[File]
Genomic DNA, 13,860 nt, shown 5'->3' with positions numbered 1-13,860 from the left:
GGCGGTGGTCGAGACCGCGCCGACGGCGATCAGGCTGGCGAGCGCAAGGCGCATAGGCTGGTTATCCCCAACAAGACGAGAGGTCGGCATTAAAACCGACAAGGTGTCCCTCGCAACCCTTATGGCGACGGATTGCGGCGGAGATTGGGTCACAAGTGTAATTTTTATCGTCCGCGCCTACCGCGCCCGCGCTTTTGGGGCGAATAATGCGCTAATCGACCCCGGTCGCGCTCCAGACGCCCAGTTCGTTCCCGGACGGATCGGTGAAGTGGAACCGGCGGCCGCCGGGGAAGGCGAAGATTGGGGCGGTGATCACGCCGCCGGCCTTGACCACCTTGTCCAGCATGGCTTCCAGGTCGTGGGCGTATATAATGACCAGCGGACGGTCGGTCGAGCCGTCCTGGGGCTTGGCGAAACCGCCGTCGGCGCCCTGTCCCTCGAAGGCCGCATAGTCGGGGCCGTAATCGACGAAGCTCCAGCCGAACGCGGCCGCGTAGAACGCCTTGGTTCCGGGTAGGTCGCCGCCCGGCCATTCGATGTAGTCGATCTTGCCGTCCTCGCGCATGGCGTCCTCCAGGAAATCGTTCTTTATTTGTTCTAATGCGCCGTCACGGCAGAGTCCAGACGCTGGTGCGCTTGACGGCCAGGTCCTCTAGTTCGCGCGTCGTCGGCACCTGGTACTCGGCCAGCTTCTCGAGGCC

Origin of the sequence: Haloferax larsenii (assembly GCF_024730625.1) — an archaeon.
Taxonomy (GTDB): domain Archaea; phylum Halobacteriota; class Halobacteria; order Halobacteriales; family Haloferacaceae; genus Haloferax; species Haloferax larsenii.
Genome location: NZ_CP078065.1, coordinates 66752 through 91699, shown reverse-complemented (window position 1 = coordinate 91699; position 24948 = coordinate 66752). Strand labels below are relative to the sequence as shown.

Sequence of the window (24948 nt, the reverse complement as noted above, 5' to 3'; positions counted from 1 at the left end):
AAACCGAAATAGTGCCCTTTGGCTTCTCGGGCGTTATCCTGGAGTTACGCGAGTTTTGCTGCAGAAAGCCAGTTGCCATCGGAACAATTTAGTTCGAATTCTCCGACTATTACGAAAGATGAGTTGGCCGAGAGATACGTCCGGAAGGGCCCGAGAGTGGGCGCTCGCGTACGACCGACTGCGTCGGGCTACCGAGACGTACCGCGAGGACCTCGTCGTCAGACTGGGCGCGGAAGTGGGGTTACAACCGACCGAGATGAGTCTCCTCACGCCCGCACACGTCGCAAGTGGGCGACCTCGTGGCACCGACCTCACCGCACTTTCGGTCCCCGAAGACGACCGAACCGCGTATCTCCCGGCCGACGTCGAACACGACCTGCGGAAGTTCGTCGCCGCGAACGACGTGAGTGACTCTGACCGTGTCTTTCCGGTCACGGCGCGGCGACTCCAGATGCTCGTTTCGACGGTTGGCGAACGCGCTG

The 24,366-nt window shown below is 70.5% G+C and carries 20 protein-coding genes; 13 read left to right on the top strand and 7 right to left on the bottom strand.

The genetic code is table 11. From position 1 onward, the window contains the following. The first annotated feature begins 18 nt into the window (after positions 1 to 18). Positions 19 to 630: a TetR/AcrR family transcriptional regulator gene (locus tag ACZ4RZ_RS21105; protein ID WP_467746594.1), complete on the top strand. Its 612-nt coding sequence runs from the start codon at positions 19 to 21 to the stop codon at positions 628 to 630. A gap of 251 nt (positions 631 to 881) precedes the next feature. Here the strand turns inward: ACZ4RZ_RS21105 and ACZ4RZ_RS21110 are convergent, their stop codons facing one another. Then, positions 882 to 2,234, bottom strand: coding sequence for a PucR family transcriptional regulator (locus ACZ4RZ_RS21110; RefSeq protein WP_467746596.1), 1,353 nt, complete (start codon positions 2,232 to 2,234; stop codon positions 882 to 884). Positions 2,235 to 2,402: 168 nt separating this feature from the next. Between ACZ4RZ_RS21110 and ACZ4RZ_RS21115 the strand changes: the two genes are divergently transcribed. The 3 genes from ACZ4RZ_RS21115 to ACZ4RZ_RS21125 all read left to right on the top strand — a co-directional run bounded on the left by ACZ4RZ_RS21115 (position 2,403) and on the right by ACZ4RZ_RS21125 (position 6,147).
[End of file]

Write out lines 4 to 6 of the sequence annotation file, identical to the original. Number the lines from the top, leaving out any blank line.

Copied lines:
Taxonomy (GTDB): domain Archaea; phylum Halobacteriota; class Halobacteria; order Halobacteriales; family Haloferacaceae; genus Haloferax; species Haloferax larsenii.
Genome location: NZ_CP078065.1, coordinates 66752 through 91699, shown reverse-complemented (window position 1 = coordinate 91699; position 24948 = coordinate 66752). Strand labels below are relative to the sequence as shown.

Sequence of the window (24948 nt, the reverse complement as noted above, 5' to 3'; positions counted from 1 at the left end):